Penny Flanagan

Freelance writer


Penny Flanagan

Freelance writer: opinion, humour, news and social commentary. As seen in: The Sydney Morning Herald, The Age, Choice Magazine,,, and


Dear cafes, you can do better

Like most cafe-going folk, I am a creature of habit. I tend to frequent the same three on an endless loop. Recently, in the interests of breaking out of my cafe rut, I decided to expand my horizons. I wandered the high street of my suburb looking for a new haunt. There followed a veritable Goldilocks journey of disappointment ... in lieu of one that was "just right" I was bounced from one unsatisfying cafe to the next.

Do we expect too much from modern life?

After two days of driving around in a hot-wind machine on wheels, I declared to anyone who would listen that my car was now completely useless. I may as well abandon it by the side of the road, I shouted, waving my arms around like George Costanza. After two days of driving around in a hot-wind machine on wheels, I declared to anyone who would listen that my car was now completely useless.Credit:Shutterstock.

Penny Flanagan's twist on the Marie Kondo method

I recently did an audit of throw cushions and scented candles and the resulting data revealed an unhealthy obsession with both. The candle thing was particularly odd, given we are deep into the age of electricity. The Western world's obsession with stuff has been highlighted recently by the global popularity of Marie Kondo's book, The Life-Changing Magic of Tidying Up.

These types of people need to stop killing conversation

We are all proficient at tapping out witty texts and emails or engaging with each other on social media – where the algorithm leads us by the nose with prompts like "write a comment" or "what’s on your mind?" – but face-to-face engagement is going same way as the ability to read maps; it’s in danger of extinction.

If shops want us to buy things, could they please fix the change rooms?

Whenever I see news articles about perverts putting hidden cameras in women’s change rooms, all I can think is: Dear God in heaven, why?! Not because I’m appalled by the perverts, but because I have never in my life seen anything good in a women’s change-room mirror. When I step into a change-room cubicle, every element within conspires to make me feel unattractive and tense.

Penny Flanagan warns about 'The System'

Are there four more reviled words than these in motor registry offices, government departments, airport check-in desks and any other place where you're condemned to being the end user? What these four words basically herald is that the person behind the counter isn't able to use their logic and common sense to help you, lest they incur the wrath of The System.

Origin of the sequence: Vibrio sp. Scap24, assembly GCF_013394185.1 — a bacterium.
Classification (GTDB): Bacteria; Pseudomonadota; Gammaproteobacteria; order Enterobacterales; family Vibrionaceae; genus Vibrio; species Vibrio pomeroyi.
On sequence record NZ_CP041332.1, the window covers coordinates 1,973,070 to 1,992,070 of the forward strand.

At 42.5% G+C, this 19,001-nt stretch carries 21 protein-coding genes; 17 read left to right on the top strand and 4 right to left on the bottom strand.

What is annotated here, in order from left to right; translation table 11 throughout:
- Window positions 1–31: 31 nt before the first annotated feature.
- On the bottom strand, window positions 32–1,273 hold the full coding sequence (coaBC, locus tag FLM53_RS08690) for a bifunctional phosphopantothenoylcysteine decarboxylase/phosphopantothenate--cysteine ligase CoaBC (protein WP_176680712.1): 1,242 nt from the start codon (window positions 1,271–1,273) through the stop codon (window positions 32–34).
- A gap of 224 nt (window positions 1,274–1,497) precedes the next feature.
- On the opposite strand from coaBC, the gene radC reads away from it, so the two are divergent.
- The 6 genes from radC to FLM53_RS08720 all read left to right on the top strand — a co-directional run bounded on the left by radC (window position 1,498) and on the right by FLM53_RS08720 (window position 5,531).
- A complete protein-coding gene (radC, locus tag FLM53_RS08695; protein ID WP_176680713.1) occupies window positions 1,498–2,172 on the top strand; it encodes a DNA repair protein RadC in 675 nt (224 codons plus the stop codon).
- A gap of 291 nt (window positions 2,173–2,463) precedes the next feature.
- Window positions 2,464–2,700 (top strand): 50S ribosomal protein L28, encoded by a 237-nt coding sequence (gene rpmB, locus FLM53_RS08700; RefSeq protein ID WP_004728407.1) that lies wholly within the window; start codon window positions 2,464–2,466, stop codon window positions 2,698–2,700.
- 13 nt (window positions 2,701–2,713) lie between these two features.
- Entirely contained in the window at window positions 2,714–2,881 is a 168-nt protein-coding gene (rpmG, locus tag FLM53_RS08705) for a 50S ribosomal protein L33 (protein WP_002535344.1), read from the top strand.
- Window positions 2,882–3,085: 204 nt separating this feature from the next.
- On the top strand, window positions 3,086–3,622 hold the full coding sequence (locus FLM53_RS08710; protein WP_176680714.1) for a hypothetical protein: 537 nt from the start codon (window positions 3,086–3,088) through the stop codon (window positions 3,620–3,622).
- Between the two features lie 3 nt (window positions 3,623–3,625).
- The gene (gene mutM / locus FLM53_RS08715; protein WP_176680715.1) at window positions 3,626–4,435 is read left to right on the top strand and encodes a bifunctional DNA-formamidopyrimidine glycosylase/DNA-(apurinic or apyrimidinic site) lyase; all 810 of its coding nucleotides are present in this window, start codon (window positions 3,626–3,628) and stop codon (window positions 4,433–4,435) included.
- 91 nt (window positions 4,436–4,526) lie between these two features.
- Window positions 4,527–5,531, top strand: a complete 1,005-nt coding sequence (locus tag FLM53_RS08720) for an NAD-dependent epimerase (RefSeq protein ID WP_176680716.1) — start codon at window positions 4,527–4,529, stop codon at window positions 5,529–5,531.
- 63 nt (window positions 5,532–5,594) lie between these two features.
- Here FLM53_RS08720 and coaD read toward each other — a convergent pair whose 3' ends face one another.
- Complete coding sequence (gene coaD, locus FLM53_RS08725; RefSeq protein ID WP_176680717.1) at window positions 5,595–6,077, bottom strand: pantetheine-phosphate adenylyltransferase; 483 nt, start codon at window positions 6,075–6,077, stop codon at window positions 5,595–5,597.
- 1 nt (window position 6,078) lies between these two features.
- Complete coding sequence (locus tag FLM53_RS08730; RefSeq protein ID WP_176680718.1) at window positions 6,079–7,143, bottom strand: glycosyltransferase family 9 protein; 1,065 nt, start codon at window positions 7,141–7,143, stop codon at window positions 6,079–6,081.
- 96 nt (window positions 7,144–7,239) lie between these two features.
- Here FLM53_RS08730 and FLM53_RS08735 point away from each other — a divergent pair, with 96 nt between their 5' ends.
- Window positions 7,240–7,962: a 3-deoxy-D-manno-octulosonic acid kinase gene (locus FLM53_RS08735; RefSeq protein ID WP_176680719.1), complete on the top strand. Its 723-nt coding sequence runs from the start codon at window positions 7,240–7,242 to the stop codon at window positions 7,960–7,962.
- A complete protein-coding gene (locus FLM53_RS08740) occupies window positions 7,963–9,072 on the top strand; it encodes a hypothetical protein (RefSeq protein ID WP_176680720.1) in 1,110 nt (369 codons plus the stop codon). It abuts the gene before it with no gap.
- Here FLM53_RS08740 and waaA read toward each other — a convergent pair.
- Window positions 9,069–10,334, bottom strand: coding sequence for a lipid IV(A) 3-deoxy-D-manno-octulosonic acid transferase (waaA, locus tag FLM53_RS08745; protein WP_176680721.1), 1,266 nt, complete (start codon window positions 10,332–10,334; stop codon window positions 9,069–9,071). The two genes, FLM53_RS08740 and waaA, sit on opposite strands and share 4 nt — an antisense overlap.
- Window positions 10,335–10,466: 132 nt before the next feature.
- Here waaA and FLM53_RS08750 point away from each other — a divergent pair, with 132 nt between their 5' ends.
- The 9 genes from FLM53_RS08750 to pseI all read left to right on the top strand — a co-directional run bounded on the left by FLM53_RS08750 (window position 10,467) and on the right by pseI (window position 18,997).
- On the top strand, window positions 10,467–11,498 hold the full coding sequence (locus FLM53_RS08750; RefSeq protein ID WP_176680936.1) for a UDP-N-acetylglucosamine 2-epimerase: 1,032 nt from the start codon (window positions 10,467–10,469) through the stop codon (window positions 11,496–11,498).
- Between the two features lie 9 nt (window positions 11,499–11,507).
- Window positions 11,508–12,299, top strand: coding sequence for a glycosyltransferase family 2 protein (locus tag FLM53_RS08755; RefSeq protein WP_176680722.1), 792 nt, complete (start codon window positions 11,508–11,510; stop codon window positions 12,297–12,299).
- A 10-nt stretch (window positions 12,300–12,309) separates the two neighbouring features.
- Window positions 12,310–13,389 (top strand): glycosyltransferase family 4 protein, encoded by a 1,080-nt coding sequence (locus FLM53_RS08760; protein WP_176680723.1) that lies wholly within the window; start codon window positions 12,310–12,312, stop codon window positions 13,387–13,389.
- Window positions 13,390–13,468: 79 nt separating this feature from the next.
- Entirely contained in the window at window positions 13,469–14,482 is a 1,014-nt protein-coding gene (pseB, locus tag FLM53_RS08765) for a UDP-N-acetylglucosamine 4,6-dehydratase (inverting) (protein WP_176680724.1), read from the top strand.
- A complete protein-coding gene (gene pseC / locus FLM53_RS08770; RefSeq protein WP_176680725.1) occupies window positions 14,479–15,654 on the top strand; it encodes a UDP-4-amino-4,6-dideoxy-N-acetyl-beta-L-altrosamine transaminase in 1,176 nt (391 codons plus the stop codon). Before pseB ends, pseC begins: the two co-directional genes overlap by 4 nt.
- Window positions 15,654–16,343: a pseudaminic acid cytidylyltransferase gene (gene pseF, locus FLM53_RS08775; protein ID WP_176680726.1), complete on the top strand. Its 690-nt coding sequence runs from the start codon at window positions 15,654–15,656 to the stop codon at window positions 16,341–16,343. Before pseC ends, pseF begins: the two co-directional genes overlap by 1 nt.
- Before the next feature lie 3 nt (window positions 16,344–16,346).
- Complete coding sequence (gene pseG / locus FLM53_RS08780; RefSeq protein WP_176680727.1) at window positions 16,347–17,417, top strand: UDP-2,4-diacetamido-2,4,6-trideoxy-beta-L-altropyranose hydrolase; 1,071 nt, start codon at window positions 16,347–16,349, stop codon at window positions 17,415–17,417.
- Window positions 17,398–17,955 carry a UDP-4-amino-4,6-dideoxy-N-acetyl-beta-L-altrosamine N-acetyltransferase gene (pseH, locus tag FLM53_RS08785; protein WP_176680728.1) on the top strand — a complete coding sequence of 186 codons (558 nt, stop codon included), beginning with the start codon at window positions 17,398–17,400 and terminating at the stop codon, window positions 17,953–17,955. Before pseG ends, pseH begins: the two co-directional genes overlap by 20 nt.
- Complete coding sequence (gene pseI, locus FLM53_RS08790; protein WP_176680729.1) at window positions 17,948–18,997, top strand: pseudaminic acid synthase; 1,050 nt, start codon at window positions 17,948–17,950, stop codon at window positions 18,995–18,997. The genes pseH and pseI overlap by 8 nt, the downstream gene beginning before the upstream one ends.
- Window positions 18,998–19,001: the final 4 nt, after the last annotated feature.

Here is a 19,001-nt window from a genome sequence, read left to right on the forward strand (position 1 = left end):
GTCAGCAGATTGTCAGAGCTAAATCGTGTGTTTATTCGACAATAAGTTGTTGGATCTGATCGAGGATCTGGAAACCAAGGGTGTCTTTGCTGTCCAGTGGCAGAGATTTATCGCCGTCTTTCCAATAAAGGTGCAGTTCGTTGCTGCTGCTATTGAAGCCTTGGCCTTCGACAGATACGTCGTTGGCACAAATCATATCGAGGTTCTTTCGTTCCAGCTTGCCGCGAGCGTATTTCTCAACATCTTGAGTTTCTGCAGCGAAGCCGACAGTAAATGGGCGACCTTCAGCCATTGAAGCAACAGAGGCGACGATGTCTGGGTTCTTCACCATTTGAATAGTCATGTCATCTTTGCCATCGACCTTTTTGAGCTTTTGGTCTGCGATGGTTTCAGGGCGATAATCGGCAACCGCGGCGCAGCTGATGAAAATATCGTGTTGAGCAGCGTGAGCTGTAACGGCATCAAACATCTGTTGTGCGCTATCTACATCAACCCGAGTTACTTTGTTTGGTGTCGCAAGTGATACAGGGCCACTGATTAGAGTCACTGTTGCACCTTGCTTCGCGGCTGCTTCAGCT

Parents who brag about ATARs are the enemy of the state education system

It’s that time of year again when everyone starts talking about ATARs. But parents, we need to stop talking about ATARs. ATARs, Australian Tertiary Admissions Rankings, should be like babies who sleep through the night (if you’ve got one, no one wants to know about it) and fight club. You don’t talk about ATARs.

I traded a Spotify subscription for 24/7 access to my teens' location

My 15 year old son has gone into the city to play pool. I’m trying to read in bed, but I can’t relax until he’s home safe. If I sound neurotic to you, it’s probably because you don’t have a teenager. I have three teenage sons: Eldest (19), Twin One (15) and Twin Two (15). If this were the author's son, and it was after dark, she would be onto his whereabouts.

Penny Flanagan swears off customer loyalty programs

Every time I try to buy something, the salesperson puts up a virtual road block. It's the ultimate consumer buzz-kill because there's no way to make this question go away quickly. If you answer 'no' it gives them an immediate opening to bore your pants off with all the reasons you should be a member.

Dear Uber driver, please don't rate me down for not feeling chatty

I reckon I’m a model Uber rider. I’ve never vomited in an Uber, I don’t stink up the car with food, I say "please" and "thank you" and I’m always ready to go when they arrive. Sometimes I even stand outside my house and wave them in like an air traffic controller because I know the location pin on the app can be a bit screwy.

The dinner party is no longer serving its purpose

We’re all busy, so, when we want to get together, a dinner party seems the best way to kill multiple birds with one stone. But recently it has come to my attention that the dinner party as we currently know it is no longer serving its purpose. The last dinner party I attended, the hostess ended up barricading herself in the kitchen when the slow-cooked Greek lamb went awry due to a faulty oven thermometer.

Facing the divorced parent's elephant in the room

There’s an empty room down the hall. It’s got all his things in it: guitars, more pairs of Nike shoes than one boy needs, a corkboard full of photos and a well-thumbed copy of his favourite Australian novel. But he’s not there. He’s chosen, by default, to live at his dad’s house. Although, neither of us is prepared to admit that yet.


Penny Flanagan

Penny Flanagan is a Sydney-based writer. She is the author of three novels, 'Changing The Sky' (Hodder Headline, 1993) 'Sing To Me' (Penguin Books, 1998) 'Surviving Hal' (Puncher & Wattmann, 2019) and has had various short stories published in Meanjin, Imago and Picador New Writing anthologies. She is a prolific contributor to many high profile digital platforms such as - The Sydney Morning Herald,,, and Her specialty is humour and opinion but her skill is versatility: she can write in any style on any topic.



  • writing
  • editing
  • copy proofing
  • social media strategy
  • digital strategy
  • video content
  • video editing